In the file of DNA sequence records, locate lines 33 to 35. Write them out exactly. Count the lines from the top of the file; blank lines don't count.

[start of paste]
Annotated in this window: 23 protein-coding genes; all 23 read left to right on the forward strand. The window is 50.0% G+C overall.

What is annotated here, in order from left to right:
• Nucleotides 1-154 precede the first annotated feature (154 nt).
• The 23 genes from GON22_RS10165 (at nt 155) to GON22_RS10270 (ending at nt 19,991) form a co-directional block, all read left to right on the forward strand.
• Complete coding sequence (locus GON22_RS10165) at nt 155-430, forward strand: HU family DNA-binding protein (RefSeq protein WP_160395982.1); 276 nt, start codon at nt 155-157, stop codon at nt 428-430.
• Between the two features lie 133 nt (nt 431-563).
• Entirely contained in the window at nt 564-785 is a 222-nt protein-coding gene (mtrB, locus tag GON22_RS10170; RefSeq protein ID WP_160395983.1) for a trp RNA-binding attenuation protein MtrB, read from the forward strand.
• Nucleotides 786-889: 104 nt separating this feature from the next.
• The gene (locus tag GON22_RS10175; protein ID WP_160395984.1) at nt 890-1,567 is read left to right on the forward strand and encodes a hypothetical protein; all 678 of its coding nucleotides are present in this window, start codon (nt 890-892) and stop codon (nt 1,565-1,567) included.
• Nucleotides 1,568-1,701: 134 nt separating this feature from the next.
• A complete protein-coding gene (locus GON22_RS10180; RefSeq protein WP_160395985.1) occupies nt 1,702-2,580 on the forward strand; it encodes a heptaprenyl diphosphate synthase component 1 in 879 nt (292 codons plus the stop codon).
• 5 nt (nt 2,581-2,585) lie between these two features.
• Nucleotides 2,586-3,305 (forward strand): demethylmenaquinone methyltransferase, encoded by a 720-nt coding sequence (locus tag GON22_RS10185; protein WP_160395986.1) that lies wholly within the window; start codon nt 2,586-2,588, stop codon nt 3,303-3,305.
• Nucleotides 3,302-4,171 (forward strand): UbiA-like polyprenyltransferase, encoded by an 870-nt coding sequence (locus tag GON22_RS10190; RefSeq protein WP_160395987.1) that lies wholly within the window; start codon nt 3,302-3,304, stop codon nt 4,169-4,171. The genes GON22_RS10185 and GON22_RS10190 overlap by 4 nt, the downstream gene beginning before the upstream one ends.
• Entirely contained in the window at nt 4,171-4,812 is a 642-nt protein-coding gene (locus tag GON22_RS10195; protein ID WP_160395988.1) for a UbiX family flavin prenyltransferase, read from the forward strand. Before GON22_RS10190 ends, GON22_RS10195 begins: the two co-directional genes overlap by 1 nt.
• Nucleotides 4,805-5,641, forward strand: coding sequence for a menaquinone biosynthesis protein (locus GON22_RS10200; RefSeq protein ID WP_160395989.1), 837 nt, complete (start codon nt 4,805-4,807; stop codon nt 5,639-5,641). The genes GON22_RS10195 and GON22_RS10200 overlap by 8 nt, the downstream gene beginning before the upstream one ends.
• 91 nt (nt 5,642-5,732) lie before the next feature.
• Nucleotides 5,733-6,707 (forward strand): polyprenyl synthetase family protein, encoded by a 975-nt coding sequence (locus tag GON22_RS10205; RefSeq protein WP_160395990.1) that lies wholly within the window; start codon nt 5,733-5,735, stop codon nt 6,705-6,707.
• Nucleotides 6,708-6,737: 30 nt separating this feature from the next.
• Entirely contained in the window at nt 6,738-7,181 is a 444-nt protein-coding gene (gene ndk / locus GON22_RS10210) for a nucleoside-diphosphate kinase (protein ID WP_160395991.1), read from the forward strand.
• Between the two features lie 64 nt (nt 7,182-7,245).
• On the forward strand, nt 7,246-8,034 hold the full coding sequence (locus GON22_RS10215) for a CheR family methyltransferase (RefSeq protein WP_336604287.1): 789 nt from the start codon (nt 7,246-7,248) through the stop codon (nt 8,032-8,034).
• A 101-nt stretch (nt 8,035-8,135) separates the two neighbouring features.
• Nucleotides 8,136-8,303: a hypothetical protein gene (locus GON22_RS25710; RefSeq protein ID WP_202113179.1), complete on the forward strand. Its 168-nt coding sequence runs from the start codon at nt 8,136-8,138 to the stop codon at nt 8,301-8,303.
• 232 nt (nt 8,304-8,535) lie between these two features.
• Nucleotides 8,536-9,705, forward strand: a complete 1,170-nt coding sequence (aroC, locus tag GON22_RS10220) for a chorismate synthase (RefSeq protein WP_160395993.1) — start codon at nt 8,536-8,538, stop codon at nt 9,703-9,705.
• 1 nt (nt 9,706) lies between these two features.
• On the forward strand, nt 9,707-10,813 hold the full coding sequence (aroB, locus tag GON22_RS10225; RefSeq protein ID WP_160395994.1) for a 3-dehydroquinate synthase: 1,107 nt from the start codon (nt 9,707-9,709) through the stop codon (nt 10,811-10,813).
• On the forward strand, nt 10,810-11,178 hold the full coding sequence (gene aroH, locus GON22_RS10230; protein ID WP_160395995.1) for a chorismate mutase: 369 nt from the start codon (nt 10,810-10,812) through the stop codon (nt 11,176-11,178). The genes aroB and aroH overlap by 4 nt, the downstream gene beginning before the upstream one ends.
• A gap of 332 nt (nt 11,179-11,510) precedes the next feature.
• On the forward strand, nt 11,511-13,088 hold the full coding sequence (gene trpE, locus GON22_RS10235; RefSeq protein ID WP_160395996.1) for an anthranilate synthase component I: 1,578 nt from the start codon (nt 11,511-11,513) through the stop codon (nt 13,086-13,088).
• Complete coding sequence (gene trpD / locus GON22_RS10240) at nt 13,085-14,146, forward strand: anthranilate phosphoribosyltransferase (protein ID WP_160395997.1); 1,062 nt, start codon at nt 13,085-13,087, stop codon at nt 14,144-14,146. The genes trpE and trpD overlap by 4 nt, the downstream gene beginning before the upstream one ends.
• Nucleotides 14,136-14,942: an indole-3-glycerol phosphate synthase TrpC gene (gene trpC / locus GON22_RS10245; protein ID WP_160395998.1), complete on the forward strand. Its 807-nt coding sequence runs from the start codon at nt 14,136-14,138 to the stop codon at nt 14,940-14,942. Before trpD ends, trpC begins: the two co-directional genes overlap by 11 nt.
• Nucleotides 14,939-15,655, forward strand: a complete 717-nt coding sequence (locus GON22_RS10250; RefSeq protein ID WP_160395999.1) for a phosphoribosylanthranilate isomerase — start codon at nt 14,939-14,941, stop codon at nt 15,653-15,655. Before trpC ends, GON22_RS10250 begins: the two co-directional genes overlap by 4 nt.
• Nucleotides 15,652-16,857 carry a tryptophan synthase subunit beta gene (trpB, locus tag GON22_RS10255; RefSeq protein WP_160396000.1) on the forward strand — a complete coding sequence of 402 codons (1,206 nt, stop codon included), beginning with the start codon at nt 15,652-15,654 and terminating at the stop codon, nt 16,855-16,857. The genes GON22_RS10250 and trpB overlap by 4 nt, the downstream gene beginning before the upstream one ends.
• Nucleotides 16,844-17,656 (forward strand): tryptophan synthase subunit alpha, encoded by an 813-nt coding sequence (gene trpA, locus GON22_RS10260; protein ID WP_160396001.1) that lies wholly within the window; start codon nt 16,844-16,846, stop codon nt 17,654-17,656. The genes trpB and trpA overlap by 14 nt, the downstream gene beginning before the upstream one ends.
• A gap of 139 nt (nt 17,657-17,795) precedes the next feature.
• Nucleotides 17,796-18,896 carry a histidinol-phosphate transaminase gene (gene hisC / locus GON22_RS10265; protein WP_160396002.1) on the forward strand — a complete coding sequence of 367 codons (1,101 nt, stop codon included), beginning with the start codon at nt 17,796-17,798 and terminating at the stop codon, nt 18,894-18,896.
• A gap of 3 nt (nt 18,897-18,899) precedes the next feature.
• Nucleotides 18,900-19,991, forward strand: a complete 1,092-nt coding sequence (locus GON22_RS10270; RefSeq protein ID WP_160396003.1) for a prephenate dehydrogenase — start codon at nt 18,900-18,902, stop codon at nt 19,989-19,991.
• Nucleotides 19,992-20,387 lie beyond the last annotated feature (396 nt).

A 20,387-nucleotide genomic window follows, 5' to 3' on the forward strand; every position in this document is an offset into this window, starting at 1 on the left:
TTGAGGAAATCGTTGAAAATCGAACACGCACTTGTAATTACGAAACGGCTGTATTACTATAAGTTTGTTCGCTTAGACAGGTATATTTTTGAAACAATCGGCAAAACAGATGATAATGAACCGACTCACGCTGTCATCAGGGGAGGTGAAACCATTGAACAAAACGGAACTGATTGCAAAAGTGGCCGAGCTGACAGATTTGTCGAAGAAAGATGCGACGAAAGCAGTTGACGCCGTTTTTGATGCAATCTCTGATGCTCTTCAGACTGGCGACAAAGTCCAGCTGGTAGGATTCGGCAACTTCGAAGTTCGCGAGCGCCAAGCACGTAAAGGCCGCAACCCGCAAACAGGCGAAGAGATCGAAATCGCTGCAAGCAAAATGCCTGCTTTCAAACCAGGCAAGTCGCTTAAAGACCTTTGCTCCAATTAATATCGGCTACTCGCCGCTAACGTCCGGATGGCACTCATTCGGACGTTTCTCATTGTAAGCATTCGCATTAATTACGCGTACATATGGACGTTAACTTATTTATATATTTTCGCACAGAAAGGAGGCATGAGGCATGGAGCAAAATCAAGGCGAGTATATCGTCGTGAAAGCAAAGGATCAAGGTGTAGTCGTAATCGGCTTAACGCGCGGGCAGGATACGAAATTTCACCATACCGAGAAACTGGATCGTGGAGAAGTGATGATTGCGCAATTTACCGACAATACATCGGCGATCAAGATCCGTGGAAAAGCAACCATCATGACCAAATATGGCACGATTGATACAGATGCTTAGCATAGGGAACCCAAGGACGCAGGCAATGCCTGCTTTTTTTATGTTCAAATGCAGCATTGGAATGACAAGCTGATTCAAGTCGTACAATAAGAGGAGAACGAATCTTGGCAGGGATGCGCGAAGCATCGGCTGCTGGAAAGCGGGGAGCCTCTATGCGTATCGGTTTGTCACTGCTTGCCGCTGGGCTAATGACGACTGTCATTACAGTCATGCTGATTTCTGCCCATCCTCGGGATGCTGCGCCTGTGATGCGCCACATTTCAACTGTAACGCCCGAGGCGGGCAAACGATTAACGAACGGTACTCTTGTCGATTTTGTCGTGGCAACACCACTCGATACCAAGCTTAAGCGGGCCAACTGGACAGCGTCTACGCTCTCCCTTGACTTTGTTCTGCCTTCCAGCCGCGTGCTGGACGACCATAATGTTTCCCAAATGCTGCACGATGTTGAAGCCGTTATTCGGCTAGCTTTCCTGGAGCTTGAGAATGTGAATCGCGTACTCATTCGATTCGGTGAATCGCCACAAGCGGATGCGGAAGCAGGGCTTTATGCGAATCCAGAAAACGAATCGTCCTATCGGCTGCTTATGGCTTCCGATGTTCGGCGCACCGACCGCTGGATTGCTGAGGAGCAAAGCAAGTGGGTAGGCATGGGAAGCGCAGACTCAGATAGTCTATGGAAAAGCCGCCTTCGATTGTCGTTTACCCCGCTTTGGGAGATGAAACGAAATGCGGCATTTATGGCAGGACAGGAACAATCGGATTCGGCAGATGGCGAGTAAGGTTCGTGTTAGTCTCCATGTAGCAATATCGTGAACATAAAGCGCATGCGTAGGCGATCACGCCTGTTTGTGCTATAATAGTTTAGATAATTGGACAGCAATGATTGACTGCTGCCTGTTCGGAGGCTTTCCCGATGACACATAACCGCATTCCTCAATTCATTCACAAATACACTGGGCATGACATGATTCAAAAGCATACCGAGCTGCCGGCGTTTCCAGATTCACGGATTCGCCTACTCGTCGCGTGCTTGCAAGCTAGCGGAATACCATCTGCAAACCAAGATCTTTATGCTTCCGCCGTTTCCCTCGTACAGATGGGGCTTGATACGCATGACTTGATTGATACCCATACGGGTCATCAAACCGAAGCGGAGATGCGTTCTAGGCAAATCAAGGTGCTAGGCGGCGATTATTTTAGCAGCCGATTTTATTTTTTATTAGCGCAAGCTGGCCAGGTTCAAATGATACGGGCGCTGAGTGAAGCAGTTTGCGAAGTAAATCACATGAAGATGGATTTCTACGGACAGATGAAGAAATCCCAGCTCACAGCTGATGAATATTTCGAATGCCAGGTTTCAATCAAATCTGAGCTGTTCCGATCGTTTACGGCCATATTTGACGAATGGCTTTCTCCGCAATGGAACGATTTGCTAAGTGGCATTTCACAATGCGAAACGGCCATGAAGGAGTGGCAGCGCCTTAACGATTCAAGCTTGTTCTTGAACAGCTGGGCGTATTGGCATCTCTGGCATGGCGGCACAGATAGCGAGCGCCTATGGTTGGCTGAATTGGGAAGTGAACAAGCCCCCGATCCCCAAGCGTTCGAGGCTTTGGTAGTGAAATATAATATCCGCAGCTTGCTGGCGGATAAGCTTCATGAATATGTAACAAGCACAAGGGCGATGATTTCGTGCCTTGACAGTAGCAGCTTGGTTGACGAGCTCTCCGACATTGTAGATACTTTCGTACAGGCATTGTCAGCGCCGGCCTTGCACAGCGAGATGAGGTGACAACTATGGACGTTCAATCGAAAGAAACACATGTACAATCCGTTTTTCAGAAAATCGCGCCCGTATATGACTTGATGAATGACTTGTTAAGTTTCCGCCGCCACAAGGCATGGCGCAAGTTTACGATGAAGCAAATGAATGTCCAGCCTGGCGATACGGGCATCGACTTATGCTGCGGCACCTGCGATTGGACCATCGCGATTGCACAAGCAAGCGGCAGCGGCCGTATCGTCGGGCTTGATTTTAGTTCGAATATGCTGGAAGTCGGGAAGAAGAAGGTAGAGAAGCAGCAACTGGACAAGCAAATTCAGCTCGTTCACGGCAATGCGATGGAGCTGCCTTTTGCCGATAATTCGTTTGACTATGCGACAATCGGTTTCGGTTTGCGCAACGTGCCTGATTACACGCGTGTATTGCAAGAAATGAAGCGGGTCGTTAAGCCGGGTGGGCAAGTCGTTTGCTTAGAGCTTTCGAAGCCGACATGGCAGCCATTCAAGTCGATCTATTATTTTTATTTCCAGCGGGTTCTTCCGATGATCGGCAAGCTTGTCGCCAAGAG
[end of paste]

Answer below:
• Nucleotides 14,136-14,942: an indole-3-glycerol phosphate synthase TrpC gene (gene trpC / locus GON22_RS10245; protein ID WP_160395998.1), complete on the forward strand. Its 807-nt coding sequence runs from the start codon at nt 14,136-14,138 to the stop codon at nt 14,940-14,942. Before trpD ends, trpC begins: the two co-directional genes overlap by 11 nt.
• Nucleotides 14,939-15,655, forward strand: a complete 717-nt coding sequence (locus GON22_RS10250; RefSeq protein ID WP_160395999.1) for a phosphoribosylanthranilate isomerase — start codon at nt 14,939-14,941, stop codon at nt 15,653-15,655. Before trpC ends, GON22_RS10250 begins: the two co-directional genes overlap by 4 nt.
• Nucleotides 15,652-16,857 carry a tryptophan synthase subunit beta gene (trpB, locus tag GON22_RS10255; RefSeq protein WP_160396000.1) on the forward strand — a complete coding sequence of 402 codons (1,206 nt, stop codon included), beginning with the start codon at nt 15,652-15,654 and terminating at the stop codon, nt 16,855-16,857. The genes GON22_RS10250 and trpB overlap by 4 nt, the downstream gene beginning before the upstream one ends.